Astrophysicist reveals a planet that could end life on Earth

This solar system montage of the nine planets and four large moons of Jupiter in our solar system is set against a false color image of the Rosette Nebula. The light emitted from the Rosette Nebula is due to the presence of hydrogen (red), oxygen (green) and sulfur (blue). Most of the planet images in this montage were obtained by NASA’s planetary missions, which have dramatically changed our understanding of the solar system in the past 30 years. Credit: NASA/JPL/ASU

Experiment shows the fragility of our solar system.

A terrestrial planet hovers between Mars and Jupiter would be able to push Earth out of the solar system and wipe out life on this planet, according to an experiment from the University of California, Riverside (UCR).

UCR astrophysicist Stephen Kane explained that his experiment was intended to address two notable gaps in planetary science.

The first is the gap in our solar system between the size of terrestrial and gas giant planets. The largest terrestrial planet is Earth, and the smallest gas giant is Neptune, which is four times wider and 17 times more massive than Earth. There is nothing in between.

Solar System Planets Size Comparison

This illustration shows the approximate sizes of the planets in our solar system relative to each other. Outward from the Sun are the planets Mercury, Venus, Earth, Mars, Jupiter, Saturn, Uranus and Neptune, followed by the dwarf planet Pluto. The diameter of Jupiter is about 11 times that of Earth and the diameter of the Sun is about 10 times that of Jupiter. Pluto’s diameter is slightly less than one-fifth that of Earth. The planets are not shown at the appropriate distance from the Sun. Credit: NASA/Lunar and Planetary Institute

“In other star systems, there are many planets with masses in that space. We call them super-Earths,” Kane said.

The second gap is in position, relative to the Sun, between Mars and Jupiter. “Planetary scientists often wish there was something between the two planets. It seems like wasted real estate,” he said.

These holes could provide important insights into the architecture of our solar system and into the evolution of Earth. To fill them in, Kane ran dynamic computer simulations of a planet between Mars and Jupiter with a variety of masses, then observed the effects on the orbits of all other planets.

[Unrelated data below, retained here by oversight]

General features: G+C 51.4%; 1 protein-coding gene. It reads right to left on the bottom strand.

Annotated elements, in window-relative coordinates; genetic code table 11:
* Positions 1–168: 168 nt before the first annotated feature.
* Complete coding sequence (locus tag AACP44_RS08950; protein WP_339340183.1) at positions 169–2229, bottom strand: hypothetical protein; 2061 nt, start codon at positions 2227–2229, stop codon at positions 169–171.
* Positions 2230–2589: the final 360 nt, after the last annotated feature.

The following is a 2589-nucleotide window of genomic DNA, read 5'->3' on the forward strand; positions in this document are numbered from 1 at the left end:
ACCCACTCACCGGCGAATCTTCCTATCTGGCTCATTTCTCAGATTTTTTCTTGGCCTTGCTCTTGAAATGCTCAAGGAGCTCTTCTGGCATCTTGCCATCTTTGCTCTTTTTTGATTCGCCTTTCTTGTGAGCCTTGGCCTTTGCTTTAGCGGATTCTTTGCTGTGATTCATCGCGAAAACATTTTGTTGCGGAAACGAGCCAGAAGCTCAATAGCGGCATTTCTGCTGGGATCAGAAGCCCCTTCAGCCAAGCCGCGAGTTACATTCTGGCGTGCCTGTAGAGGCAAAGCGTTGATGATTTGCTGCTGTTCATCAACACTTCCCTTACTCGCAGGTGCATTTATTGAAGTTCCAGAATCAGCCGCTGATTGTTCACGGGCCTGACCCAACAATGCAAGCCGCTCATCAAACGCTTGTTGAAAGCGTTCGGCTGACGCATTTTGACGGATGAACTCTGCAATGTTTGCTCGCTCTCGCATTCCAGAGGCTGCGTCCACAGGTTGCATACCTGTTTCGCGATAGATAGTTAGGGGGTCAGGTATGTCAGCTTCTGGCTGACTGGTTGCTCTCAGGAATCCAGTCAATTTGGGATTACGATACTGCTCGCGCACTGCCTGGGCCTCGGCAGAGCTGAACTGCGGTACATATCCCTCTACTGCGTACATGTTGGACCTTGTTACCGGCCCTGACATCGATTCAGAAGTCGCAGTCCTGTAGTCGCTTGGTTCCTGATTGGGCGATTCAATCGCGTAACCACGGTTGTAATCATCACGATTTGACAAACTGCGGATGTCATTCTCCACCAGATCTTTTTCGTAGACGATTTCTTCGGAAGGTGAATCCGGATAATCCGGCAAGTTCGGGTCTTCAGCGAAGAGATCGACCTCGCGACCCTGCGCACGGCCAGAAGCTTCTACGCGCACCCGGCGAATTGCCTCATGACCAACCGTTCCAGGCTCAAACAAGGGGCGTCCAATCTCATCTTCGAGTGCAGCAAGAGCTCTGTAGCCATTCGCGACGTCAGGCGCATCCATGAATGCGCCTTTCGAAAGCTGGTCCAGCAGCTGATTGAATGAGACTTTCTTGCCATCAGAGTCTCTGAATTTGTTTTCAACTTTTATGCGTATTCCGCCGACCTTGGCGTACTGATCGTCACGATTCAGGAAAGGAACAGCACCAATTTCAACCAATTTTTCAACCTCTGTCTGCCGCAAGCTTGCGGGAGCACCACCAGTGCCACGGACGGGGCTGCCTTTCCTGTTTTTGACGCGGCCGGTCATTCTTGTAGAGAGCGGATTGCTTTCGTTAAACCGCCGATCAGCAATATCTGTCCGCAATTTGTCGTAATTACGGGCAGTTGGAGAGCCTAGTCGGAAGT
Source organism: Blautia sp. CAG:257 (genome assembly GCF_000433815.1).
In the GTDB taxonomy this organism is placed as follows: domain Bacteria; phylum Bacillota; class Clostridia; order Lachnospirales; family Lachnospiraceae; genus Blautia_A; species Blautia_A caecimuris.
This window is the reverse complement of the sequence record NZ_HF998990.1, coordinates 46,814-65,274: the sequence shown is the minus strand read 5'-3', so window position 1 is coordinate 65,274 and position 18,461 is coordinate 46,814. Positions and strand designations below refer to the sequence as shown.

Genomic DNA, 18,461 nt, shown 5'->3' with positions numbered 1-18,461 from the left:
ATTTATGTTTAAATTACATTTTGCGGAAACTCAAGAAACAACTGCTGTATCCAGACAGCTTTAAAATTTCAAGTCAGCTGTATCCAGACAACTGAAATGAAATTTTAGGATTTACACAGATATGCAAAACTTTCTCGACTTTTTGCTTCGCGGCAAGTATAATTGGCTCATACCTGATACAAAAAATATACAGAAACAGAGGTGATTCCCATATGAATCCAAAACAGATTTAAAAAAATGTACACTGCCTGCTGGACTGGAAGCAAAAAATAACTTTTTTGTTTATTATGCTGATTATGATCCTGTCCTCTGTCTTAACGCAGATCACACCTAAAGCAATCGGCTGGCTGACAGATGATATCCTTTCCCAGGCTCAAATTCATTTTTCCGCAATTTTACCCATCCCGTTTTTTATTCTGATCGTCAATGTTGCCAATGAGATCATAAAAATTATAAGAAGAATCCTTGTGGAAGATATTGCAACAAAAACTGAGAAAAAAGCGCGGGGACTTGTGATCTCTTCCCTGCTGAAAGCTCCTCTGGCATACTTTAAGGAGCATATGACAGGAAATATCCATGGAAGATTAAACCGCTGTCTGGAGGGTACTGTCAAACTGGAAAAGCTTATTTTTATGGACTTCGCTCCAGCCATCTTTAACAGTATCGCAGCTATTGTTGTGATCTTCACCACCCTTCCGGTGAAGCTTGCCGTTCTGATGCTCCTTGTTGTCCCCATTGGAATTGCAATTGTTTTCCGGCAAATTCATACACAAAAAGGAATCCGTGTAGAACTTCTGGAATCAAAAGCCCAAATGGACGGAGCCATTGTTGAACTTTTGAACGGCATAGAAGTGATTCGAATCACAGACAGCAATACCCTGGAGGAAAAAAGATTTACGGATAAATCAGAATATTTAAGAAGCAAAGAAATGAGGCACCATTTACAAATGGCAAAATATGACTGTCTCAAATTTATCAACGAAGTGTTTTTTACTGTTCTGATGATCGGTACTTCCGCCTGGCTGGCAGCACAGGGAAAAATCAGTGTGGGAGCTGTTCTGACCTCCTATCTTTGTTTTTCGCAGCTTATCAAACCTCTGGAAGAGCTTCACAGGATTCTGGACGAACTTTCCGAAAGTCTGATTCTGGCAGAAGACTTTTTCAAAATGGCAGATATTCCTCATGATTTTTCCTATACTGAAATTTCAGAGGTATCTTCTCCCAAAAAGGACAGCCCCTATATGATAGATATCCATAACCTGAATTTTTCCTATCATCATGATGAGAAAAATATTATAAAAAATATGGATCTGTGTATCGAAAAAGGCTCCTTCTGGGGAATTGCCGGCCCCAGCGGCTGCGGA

The results, published in Planetary Science Journal, were mostly catastrophic for the solar system. “This fictitious planet gives Jupiter a push that’s just enough to destabilize everything else,” Kane said. “Despite the fact that many astronomers have wanted this extra planet, it’s a good thing we don’t have it.”

Exoplanet Kepler-62f Super Earth Planet

Artist’s concept of Kepler-62f, a super-Earth-sized planet orbiting a star smaller and cooler than the Sun, about 1,200 light-years from Earth. Credit: NASA Ames/JPL-Caltech/Tim Pyle

Jupiter is much larger than all the other planets combined; its mass is 318 times that of Earth, so its gravitational influence is profound. If a super-Earth in our solar system, a passing star, or any other celestial object perturbed Jupiter even slightly, all other planets would be profoundly affected.

Depending on the mass and exact location of a super-Earth, its presence could eventually eject Mercury and Venus as well as Earth from the solar system. It can also destabilize the tracks Uranus and Neptune and threw them into outer space as well.

The super-Earth would change the shape of this Earth’s orbit, making it far less habitable than it is today, if not ending life altogether.

If Kane reduced the planet’s mass and placed it directly between Mars and Jupiter, he saw that it was possible for the planet to remain stable for a long period of time. But small moves in any direction and “things would go bad,” he said.

The study has implications for the ability of planets in other solar systems to host life. Although Jupiter-like planets, gas giants far from their stars, exist only about 10% of the time, their presence can determine whether the neighboring Earth or super-Earth has stable orbits.

These findings gave Kane a renewed respect for the delicate order that holds the planets together around the sun. “Our solar system is more finely tuned than I appreciated before. It all works like intricate clockwork gears. Throw more gears into the mix and it all breaks,” Kane said.

Reference: “The Dynamical Consequences of a Super-Earth in the Solar System” by Stephen R. Kane, 28 Feb 2023, Planetary Science Journal.
DOI: 10.3847/PSJ/acbb6b

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